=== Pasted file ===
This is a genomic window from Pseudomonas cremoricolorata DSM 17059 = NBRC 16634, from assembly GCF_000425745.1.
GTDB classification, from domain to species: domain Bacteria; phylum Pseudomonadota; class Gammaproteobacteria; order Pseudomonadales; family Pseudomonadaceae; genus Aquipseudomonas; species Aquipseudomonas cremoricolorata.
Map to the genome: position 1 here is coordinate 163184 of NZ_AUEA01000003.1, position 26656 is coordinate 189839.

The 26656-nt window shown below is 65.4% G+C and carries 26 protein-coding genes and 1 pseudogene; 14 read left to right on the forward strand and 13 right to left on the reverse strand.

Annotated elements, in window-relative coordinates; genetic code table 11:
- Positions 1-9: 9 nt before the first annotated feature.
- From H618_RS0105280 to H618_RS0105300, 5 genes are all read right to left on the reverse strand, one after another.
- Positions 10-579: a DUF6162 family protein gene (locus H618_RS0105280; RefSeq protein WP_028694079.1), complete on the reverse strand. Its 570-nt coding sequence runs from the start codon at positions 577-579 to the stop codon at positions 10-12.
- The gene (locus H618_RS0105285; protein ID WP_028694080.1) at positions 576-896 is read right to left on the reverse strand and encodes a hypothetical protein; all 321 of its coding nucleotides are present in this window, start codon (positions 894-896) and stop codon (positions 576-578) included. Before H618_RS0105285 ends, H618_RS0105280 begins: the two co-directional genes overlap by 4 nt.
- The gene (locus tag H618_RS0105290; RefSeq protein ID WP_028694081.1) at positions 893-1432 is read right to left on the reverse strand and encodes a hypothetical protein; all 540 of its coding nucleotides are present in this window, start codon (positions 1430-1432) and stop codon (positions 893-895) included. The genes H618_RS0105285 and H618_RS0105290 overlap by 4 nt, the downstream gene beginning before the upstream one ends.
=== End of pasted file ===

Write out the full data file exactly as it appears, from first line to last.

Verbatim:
This is a genomic window from Pseudomonas cremoricolorata DSM 17059 = NBRC 16634, from assembly GCF_000425745.1.
GTDB classification, from domain to species: domain Bacteria; phylum Pseudomonadota; class Gammaproteobacteria; order Pseudomonadales; family Pseudomonadaceae; genus Aquipseudomonas; species Aquipseudomonas cremoricolorata.
Map to the genome: position 1 here is coordinate 163184 of NZ_AUEA01000003.1, position 26656 is coordinate 189839.

The 26656-nt window shown below is 65.4% G+C and carries 26 protein-coding genes and 1 pseudogene; 14 read left to right on the forward strand and 13 right to left on the reverse strand.

Annotated elements, in window-relative coordinates; genetic code table 11:
- Positions 1-9: 9 nt before the first annotated feature.
- From H618_RS0105280 to H618_RS0105300, 5 genes are all read right to left on the reverse strand, one after another.
- Positions 10-579: a DUF6162 family protein gene (locus H618_RS0105280; RefSeq protein WP_028694079.1), complete on the reverse strand. Its 570-nt coding sequence runs from the start codon at positions 577-579 to the stop codon at positions 10-12.
- The gene (locus H618_RS0105285; protein ID WP_028694080.1) at positions 576-896 is read right to left on the reverse strand and encodes a hypothetical protein; all 321 of its coding nucleotides are present in this window, start codon (positions 894-896) and stop codon (positions 576-578) included. Before H618_RS0105285 ends, H618_RS0105280 begins: the two co-directional genes overlap by 4 nt.
- The gene (locus tag H618_RS0105290; RefSeq protein ID WP_028694081.1) at positions 893-1432 is read right to left on the reverse strand and encodes a hypothetical protein; all 540 of its coding nucleotides are present in this window, start codon (positions 1430-1432) and stop codon (positions 893-895) included. The genes H618_RS0105285 and H618_RS0105290 overlap by 4 nt, the downstream gene beginning before the upstream one ends.